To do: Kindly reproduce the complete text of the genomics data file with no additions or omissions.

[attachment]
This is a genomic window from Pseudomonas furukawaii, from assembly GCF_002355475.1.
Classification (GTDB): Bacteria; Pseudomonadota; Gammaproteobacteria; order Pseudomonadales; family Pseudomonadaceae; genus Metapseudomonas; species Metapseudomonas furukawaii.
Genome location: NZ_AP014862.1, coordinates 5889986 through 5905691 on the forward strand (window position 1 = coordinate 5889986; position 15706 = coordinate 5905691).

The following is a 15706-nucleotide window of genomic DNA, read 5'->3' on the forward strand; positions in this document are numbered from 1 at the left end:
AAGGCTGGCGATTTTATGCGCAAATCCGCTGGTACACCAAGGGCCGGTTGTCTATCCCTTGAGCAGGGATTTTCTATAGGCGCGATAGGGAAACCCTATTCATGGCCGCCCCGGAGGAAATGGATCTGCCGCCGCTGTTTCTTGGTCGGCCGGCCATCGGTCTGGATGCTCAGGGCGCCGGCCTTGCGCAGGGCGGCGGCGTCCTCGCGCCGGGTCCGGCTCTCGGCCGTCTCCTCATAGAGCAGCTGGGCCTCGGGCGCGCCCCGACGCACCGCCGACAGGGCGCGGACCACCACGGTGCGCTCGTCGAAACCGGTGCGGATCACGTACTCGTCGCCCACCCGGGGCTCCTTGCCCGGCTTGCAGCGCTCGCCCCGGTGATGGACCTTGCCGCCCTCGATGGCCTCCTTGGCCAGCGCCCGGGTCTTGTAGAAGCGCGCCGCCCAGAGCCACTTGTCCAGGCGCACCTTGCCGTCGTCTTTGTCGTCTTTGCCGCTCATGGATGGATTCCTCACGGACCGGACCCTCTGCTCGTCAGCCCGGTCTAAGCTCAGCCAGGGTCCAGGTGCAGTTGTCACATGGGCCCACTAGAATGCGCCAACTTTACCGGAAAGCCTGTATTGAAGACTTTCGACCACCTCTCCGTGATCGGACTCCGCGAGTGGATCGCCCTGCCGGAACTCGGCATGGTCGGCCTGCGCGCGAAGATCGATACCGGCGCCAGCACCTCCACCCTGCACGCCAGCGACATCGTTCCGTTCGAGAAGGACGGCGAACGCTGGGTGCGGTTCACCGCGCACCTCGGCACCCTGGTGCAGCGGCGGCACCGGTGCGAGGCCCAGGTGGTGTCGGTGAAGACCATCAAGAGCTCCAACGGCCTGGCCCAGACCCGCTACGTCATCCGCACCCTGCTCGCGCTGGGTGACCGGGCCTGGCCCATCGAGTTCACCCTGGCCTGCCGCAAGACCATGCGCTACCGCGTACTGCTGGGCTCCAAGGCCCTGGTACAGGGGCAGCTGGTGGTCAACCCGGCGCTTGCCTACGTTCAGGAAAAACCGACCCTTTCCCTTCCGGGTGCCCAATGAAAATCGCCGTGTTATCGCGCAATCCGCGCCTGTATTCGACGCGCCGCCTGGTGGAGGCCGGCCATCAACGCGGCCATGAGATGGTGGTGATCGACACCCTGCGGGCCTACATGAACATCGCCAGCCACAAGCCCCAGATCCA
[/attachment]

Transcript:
This is a genomic window from Pseudomonas furukawaii, from assembly GCF_002355475.1.
Classification (GTDB): Bacteria; Pseudomonadota; Gammaproteobacteria; order Pseudomonadales; family Pseudomonadaceae; genus Metapseudomonas; species Metapseudomonas furukawaii.
Genome location: NZ_AP014862.1, coordinates 5889986 through 5905691 on the forward strand (window position 1 = coordinate 5889986; position 15706 = coordinate 5905691).

The following is a 15706-nucleotide window of genomic DNA, read 5'->3' on the forward strand; positions in this document are numbered from 1 at the left end:
AAGGCTGGCGATTTTATGCGCAAATCCGCTGGTACACCAAGGGCCGGTTGTCTATCCCTTGAGCAGGGATTTTCTATAGGCGCGATAGGGAAACCCTATTCATGGCCGCCCCGGAGGAAATGGATCTGCCGCCGCTGTTTCTTGGTCGGCCGGCCATCGGTCTGGATGCTCAGGGCGCCGGCCTTGCGCAGGGCGGCGGCGTCCTCGCGCCGGGTCCGGCTCTCGGCCGTCTCCTCATAGAGCAGCTGGGCCTCGGGCGCGCCCCGACGCACCGCCGACAGGGCGCGGACCACCACGGTGCGCTCGTCGAAACCGGTGCGGATCACGTACTCGTCGCCCACCCGGGGCTCCTTGCCCGGCTTGCAGCGCTCGCCCCGGTGATGGACCTTGCCGCCCTCGATGGCCTCCTTGGCCAGCGCCCGGGTCTTGTAGAAGCGCGCCGCCCAGAGCCACTTGTCCAGGCGCACCTTGCCGTCGTCTTTGTCGTCTTTGCCGCTCATGGATGGATTCCTCACGGACCGGACCCTCTGCTCGTCAGCCCGGTCTAAGCTCAGCCAGGGTCCAGGTGCAGTTGTCACATGGGCCCACTAGAATGCGCCAACTTTACCGGAAAGCCTGTATTGAAGACTTTCGACCACCTCTCCGTGATCGGACTCCGCGAGTGGATCGCCCTGCCGGAACTCGGCATGGTCGGCCTGCGCGCGAAGATCGATACCGGCGCCAGCACCTCCACCCTGCACGCCAGCGACATCGTTCCGTTCGAGAAGGACGGCGAACGCTGGGTGCGGTTCACCGCGCACCTCGGCACCCTGGTGCAGCGGCGGCACCGGTGCGAGGCCCAGGTGGTGTCGGTGAAGACCATCAAGAGCTCCAACGGCCTGGCCCAGACCCGCTACGTCATCCGCACCCTGCTCGCGCTGGGTGACCGGGCCTGGCCCATCGAGTTCACCCTGGCCTGCCGCAAGACCATGCGCTACCGCGTACTGCTGGGCTCCAAGGCCCTGGTACAGGGGCAGCTGGTGGTCAACCCGGCGCTTGCCTACGTTCAGGAAAAACCGACCCTTTCCCTTCCGGGTGCCCAATGAAAATCGCCGTGTTATCGCGCAATCCGCGCCTGTATTCGACGCGCCGCCTGGTGGAGGCCGGCCATCAACGCGGCCATGAGATGGTGGTGATCGACACCCTGCGGGCCTACATGAACATCGCCAGCCACAAGCCCCAGATCCA